James Turrell duly arrived and gave his seal of approval to the lighting. Everyone heaved a huge sigh of relief, Eleanor met her hero and yet another layer was added to the ethereal Tremenheere Sculpture Gardens.
A Charity Day is being held on 7th June 2015 in aid of Cornwall Hospice Care. All ticket money will go to the charity.
The European Commission has just agreed to delay the banning of the halogen replacement version of the incandescent lamp until September 2018. This ban may come as news to the average consumer amidst curses and mutterings but the positive news is that by this date the market should be well established with cost effective LED alternatives; in fact by this time we will probably have turned away from this type of halogen through choice in any case.
So let’s have a look at the twisty path of the incandescent and its replacements and where we are heading in the near future.
*Author’s Note to purists: ‘Lamp’ or ‘Bulb’, does it matter as long as we understand?
The Classic Incandescent Light Bulb
Now that was a blow when we were told that our trusty light source was to be banned. It gave a beautiful warm light, excellent colour rendition and went a fair way to heating one’s home in the winter. But no – that final point was one of the reasons for its demise!
People started hoarding them before the guillotine’s axe was to fall. In fact, I remember asking what I could do for a very ill friend and she said all she wanted was a good supply of 100 watt clear incandescent light bulbs so she could read easily!
So these were then replaced with:
The Compact Fluorescent Lamp
Has anyone, anywhere and at any time said they love these lamps? In the early days the light temperature was cold and the colour rendition was ghastly, casting a grey hue and making faces look sallow and colours lack lustre. They would take several minutes to warm up, whilst keeping most of us in fruitless anticipation of a decent volume of light being emitted. To add insult to injury they have received slurs relating to their effect on our skin and eyesight.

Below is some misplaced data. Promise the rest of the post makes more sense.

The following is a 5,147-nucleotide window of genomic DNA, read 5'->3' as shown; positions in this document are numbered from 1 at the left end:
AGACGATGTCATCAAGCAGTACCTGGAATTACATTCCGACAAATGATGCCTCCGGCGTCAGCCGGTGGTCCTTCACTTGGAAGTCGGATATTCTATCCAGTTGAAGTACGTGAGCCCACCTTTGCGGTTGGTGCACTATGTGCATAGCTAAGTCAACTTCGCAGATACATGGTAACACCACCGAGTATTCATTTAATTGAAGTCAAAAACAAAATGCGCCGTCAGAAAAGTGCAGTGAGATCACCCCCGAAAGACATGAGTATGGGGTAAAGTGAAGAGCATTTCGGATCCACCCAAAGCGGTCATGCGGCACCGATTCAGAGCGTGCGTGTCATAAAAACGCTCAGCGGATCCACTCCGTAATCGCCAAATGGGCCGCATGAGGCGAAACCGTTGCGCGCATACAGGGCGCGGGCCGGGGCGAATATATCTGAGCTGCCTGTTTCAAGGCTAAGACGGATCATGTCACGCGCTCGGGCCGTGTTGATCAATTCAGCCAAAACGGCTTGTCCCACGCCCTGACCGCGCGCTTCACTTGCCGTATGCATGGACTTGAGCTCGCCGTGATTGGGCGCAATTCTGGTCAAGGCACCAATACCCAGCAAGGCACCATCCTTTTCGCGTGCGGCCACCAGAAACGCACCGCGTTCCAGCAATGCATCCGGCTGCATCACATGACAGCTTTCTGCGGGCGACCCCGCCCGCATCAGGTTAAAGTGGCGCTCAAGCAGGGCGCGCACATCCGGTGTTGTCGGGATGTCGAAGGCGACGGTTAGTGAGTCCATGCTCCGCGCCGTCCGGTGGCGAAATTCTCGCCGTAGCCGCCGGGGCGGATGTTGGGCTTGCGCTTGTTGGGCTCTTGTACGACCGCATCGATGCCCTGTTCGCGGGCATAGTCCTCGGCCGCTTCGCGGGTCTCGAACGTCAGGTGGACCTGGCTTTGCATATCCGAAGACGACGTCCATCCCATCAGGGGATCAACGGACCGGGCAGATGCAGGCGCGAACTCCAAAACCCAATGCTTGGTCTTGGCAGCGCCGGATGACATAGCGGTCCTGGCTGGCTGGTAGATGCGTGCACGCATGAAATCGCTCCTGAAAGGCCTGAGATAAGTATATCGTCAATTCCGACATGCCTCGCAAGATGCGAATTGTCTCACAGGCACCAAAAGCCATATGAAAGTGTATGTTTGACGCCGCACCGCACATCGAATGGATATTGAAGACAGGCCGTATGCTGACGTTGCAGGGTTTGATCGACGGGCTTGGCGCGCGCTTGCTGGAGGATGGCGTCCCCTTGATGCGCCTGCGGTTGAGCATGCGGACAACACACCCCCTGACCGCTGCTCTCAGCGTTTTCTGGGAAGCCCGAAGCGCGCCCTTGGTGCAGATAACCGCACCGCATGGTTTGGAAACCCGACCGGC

These have improved over recent years but how many people have bought the latest versions? I mean, isn’t the point of them that they last for years, and years… And then, when we do want to change them where do we put the old ones? We all know that they shouldn’t be disposed of with normal refuse but where? And what a bore! How many people actually do dispose of them in a responsible manner and, in reality, how much mercury is being added to our landfill?
Halogen Light Bulb
The Halogen version of the incandescent lamp. The best replacement in terms of clarity, colour rendition and the vitally important fact that they are dimmable. Not nearly as energy efficient as compact fluorescents but give instant light and the candle version works well with chandeliers when the bulb is exposed.
These are the lamps to be banned in September 2018
LED Light Bulb
The relatively new kid on the block, these have a very space age look. Not cheap and many not dimmable but we are getting to a better quality of light more instantaneously although we are still struggling to reach the output of the good ole incandescent 100 watt lamp. Still, progress is being made.
Latest LED Light Bulb
These are beautifully clear and sparkly. The higher output lamps are not all dimmable yet but undoubtedly within months this will be rectified. We are nearly there now with quality of light and the more efficient lamps keeping well below 10 watts with excellent output.
Another feature that some of these lamps offer is ‘dim-to-warm’ meaning that as they are dimmed, the colour temperature warms, more akin to the warmth of candle light.
And soon to come…
The Graphene Light Bulb
A new method being perfected by the University of Manchester forming a light bulb made of graphene coated LEDs which will be even more energy efficient and long lasting. It is anticipated that these will be on the open market in a matter of months at competitive rates.
The Squirrel Cage Lamp
This seems to have by-passed the regulations being of an industrial nature although very ‘on trend’, especially in bars and restaurants. Not energy efficient in the original version but can now be replaced with similar filament style LED versions such as:
Eco Filament lamp available from www.urbancottageindustries.com
And finally a funky version of the Compact Fluorescent
These are basically twisted fluorescent lamps in weird and wonderful shapes. Energy efficient, warm white with average colour rendition but not dimmable. These are by Plumen www.plumen.com
All in all it has been quite a journey and this is a small illustration of how nothing stands still in the lighting industry which is what makes it such an exciting field.
Design Director, Luxplan